most to the least costly pump. The top 10 on this list
represents bad actors. This list should probably be compiled
quarterly, semi-annually or annually. It is customary to start
by attacking the worst of the bad actors.
Examine the equipment history. The next
steps describe more closely how to attack each bad actor.
Lets examine a hypothetical data set for a bad actor. To
construct a data format similar to Table 2, one needs to know
the date of each failure and the repair cost for every past
failure in the time frame of interest. A starting point must be
defined, as well.
In the following example, the first
failure occurred 15 months after the defined starting time and
the repair cost was $5,000. The next failure occurred 12 months
after the first failure and resulted in a repair cost of
$5,500. This means that the cumulative time (third column) for
the second failure was 27 months and the cumulative repair cost
(fourth column) for the second was $10,500. For each subsequent
failure, you keep accumulating the failure numbers, time and
repair costs, as seen in the cumulative failure, time and cost
columns in Table 2.
Plotting the cumulative failure
number and cumulative repair cost value vs. the cumulative time
will yield a plot similar to the one shown in Fig. 2. One might
call these reliability growth plots because they clearly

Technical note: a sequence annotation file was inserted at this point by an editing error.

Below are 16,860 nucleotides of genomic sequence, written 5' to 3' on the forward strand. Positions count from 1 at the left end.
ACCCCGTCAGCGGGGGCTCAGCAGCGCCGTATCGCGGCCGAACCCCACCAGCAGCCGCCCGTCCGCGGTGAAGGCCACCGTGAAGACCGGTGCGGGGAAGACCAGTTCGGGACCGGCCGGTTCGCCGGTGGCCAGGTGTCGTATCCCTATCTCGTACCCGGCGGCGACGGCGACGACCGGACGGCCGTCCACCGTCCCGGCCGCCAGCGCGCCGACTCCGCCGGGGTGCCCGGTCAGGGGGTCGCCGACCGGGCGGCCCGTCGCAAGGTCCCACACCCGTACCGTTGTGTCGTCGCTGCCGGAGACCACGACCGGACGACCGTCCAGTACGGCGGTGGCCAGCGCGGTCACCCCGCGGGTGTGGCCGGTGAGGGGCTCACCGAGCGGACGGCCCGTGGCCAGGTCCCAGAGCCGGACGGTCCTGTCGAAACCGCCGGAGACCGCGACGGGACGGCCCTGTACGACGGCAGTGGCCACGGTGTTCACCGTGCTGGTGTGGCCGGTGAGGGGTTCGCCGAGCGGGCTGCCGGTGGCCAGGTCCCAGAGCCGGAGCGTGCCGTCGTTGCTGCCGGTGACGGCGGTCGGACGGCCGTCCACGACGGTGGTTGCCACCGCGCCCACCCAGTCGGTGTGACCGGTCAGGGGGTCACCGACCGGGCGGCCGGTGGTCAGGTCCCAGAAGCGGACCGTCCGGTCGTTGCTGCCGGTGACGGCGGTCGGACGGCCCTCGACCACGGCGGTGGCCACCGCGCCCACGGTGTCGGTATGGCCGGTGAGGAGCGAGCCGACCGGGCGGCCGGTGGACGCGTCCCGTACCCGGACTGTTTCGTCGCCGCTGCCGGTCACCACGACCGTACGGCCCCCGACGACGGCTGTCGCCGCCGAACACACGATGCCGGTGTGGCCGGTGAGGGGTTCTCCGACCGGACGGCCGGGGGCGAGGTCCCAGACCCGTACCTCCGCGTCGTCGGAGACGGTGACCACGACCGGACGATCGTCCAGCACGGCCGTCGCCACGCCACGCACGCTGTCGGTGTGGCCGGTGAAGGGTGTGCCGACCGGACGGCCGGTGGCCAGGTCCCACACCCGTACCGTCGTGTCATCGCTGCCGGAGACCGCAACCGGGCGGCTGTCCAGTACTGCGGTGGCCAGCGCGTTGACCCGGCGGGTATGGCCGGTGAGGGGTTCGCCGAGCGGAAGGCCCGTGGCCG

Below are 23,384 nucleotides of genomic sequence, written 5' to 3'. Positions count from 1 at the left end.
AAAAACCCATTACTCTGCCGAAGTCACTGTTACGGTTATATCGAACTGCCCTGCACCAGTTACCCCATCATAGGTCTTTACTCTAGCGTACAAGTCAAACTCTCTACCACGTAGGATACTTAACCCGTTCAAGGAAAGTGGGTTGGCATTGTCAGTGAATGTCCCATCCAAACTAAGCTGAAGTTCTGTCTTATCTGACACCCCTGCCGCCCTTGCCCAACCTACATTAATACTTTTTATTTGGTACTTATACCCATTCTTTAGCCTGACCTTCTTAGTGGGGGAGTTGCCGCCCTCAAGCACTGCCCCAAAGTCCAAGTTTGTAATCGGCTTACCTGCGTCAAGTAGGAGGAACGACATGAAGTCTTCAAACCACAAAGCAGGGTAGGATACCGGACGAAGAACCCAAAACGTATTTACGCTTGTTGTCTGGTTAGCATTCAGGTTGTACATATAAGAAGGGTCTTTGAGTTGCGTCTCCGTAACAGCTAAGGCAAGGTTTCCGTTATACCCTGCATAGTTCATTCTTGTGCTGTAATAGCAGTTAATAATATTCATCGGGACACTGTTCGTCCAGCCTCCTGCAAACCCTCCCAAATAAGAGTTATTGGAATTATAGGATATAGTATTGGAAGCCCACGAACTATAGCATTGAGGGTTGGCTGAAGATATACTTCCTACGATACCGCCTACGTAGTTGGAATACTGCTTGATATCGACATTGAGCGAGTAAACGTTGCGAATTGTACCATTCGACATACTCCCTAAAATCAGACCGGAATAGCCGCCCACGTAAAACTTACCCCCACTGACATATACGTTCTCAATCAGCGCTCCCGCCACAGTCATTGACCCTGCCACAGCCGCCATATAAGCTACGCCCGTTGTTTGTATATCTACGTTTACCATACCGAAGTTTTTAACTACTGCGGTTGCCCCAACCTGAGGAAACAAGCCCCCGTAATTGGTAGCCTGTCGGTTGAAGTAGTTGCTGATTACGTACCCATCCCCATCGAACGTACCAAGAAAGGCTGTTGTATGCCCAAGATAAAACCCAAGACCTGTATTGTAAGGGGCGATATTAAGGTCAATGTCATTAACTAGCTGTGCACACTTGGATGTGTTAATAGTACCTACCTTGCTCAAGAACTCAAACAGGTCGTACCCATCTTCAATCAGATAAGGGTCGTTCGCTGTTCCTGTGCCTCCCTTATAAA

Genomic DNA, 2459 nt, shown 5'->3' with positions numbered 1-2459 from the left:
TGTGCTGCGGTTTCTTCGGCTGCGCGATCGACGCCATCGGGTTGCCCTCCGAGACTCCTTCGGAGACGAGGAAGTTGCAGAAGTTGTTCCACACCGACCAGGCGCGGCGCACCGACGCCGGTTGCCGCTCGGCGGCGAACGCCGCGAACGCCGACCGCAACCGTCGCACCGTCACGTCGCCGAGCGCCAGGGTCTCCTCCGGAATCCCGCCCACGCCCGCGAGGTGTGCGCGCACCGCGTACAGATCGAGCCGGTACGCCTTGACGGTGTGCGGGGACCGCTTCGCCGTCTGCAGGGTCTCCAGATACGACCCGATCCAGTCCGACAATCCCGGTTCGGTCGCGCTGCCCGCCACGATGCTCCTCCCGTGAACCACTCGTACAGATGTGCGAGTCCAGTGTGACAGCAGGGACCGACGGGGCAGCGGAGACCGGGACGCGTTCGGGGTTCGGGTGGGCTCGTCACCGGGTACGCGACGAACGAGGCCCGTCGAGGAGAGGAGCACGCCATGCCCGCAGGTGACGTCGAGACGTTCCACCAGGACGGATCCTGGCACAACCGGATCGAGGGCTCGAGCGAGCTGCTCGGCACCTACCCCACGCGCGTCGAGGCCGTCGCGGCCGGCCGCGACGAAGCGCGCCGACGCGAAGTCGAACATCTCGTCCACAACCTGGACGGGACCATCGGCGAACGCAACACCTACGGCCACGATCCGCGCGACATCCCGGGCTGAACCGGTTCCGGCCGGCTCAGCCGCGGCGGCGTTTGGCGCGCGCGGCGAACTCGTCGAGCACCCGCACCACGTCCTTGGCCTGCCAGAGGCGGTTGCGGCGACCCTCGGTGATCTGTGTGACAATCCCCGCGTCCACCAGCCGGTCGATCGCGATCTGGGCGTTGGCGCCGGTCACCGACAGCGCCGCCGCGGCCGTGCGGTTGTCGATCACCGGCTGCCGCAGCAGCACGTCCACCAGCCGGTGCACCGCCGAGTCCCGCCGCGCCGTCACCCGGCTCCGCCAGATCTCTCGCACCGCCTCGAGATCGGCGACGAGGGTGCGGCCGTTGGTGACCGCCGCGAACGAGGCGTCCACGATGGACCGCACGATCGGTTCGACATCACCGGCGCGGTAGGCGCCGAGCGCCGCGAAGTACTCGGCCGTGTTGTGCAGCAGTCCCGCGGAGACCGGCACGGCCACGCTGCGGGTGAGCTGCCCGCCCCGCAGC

illustrate if the failure rate is constant or changing over
time and if the rate of cost to perform maintenance is changing over time. A
constant slope means the failure rate is constant, while a
curving plot means the failure rate is changing. The
reliability growth plot in Fig. 2 shows a constant failure rate
up until months 160 to 170. After that time, the failure rate
and expenditure rate begin to increase and eventually settle
into a new higher failure rate for some undefined reason.
Fig. 1. A troublesome centrifugal
Fig. 2. Reliability growth plot
for a hypothetical
These reliability growth plots
offer a wealth of information. First, the cumulative failure
plot shows if the failure rate is constant or changing with
time. If the failure rate did change, it tells the analyst when
the change occurred. One can discover if the failure rate was
always bad or if it changed at some time in that past.
Similarly, examining cumulative repair cost data allows the
analyst to determine if something changed in the past or if
failure costs have been constant from the beginning.